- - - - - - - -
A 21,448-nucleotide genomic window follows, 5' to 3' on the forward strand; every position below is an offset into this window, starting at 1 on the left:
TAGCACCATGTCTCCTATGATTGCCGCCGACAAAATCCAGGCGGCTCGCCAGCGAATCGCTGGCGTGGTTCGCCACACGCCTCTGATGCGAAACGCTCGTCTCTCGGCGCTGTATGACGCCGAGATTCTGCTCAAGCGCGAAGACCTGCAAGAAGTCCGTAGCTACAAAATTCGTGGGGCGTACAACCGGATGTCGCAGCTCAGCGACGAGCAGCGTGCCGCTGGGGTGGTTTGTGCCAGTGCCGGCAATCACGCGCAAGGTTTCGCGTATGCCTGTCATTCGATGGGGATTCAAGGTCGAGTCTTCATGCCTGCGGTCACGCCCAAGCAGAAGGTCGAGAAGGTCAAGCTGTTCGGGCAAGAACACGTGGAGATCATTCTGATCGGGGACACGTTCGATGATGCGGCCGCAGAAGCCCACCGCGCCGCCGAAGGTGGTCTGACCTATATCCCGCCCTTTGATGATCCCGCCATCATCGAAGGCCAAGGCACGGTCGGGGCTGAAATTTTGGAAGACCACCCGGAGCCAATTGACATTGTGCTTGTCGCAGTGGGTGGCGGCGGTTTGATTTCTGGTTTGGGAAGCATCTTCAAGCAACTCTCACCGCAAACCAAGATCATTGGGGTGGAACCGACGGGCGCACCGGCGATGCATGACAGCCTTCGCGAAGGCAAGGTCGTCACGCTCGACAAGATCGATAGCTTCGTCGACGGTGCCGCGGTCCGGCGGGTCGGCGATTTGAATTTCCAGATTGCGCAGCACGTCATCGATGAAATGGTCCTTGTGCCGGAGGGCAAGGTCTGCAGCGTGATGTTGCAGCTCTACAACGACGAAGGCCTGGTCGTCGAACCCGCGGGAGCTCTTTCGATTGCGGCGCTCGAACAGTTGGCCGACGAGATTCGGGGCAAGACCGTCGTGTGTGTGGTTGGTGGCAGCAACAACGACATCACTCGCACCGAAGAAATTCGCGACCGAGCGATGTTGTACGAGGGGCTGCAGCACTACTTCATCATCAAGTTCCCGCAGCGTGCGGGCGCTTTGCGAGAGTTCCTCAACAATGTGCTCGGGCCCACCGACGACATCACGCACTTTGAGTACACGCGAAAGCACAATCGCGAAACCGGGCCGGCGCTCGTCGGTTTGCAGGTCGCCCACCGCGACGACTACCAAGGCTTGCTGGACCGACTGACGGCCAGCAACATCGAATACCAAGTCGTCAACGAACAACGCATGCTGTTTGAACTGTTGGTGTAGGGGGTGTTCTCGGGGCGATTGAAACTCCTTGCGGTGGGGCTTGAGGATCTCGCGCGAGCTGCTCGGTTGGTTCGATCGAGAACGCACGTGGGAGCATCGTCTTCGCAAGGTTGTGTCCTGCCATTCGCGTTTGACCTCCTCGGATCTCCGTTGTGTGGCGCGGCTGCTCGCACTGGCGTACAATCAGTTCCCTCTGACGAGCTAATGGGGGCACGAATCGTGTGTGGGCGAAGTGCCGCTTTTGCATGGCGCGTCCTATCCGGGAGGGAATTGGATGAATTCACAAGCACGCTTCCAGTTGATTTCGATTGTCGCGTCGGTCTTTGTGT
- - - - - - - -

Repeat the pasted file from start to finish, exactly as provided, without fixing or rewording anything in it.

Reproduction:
A 21,448-nucleotide genomic window follows, 5' to 3' on the forward strand; every position below is an offset into this window, starting at 1 on the left:
TAGCACCATGTCTCCTATGATTGCCGCCGACAAAATCCAGGCGGCTCGCCAGCGAATCGCTGGCGTGGTTCGCCACACGCCTCTGATGCGAAACGCTCGTCTCTCGGCGCTGTATGACGCCGAGATTCTGCTCAAGCGCGAAGACCTGCAAGAAGTCCGTAGCTACAAAATTCGTGGGGCGTACAACCGGATGTCGCAGCTCAGCGACGAGCAGCGTGCCGCTGGGGTGGTTTGTGCCAGTGCCGGCAATCACGCGCAAGGTTTCGCGTATGCCTGTCATTCGATGGGGATTCAAGGTCGAGTCTTCATGCCTGCGGTCACGCCCAAGCAGAAGGTCGAGAAGGTCAAGCTGTTCGGGCAAGAACACGTGGAGATCATTCTGATCGGGGACACGTTCGATGATGCGGCCGCAGAAGCCCACCGCGCCGCCGAAGGTGGTCTGACCTATATCCCGCCCTTTGATGATCCCGCCATCATCGAAGGCCAAGGCACGGTCGGGGCTGAAATTTTGGAAGACCACCCGGAGCCAATTGACATTGTGCTTGTCGCAGTGGGTGGCGGCGGTTTGATTTCTGGTTTGGGAAGCATCTTCAAGCAACTCTCACCGCAAACCAAGATCATTGGGGTGGAACCGACGGGCGCACCGGCGATGCATGACAGCCTTCGCGAAGGCAAGGTCGTCACGCTCGACAAGATCGATAGCTTCGTCGACGGTGCCGCGGTCCGGCGGGTCGGCGATTTGAATTTCCAGATTGCGCAGCACGTCATCGATGAAATGGTCCTTGTGCCGGAGGGCAAGGTCTGCAGCGTGATGTTGCAGCTCTACAACGACGAAGGCCTGGTCGTCGAACCCGCGGGAGCTCTTTCGATTGCGGCGCTCGAACAGTTGGCCGACGAGATTCGGGGCAAGACCGTCGTGTGTGTGGTTGGTGGCAGCAACAACGACATCACTCGCACCGAAGAAATTCGCGACCGAGCGATGTTGTACGAGGGGCTGCAGCACTACTTCATCATCAAGTTCCCGCAGCGTGCGGGCGCTTTGCGAGAGTTCCTCAACAATGTGCTCGGGCCCACCGACGACATCACGCACTTTGAGTACACGCGAAAGCACAATCGCGAAACCGGGCCGGCGCTCGTCGGTTTGCAGGTCGCCCACCGCGACGACTACCAAGGCTTGCTGGACCGACTGACGGCCAGCAACATCGAATACCAAGTCGTCAACGAACAACGCATGCTGTTTGAACTGTTGGTGTAGGGGGTGTTCTCGGGGCGATTGAAACTCCTTGCGGTGGGGCTTGAGGATCTCGCGCGAGCTGCTCGGTTGGTTCGATCGAGAACGCACGTGGGAGCATCGTCTTCGCAAGGTTGTGTCCTGCCATTCGCGTTTGACCTCCTCGGATCTCCGTTGTGTGGCGCGGCTGCTCGCACTGGCGTACAATCAGTTCCCTCTGACGAGCTAATGGGGGCACGAATCGTGTGTGGGCGAAGTGCCGCTTTTGCATGGCGCGTCCTATCCGGGAGGGAATTGGATGAATTCACAAGCACGCTTCCAGTTGATTTCGATTGTCGCGTCGGTCTTTGTGT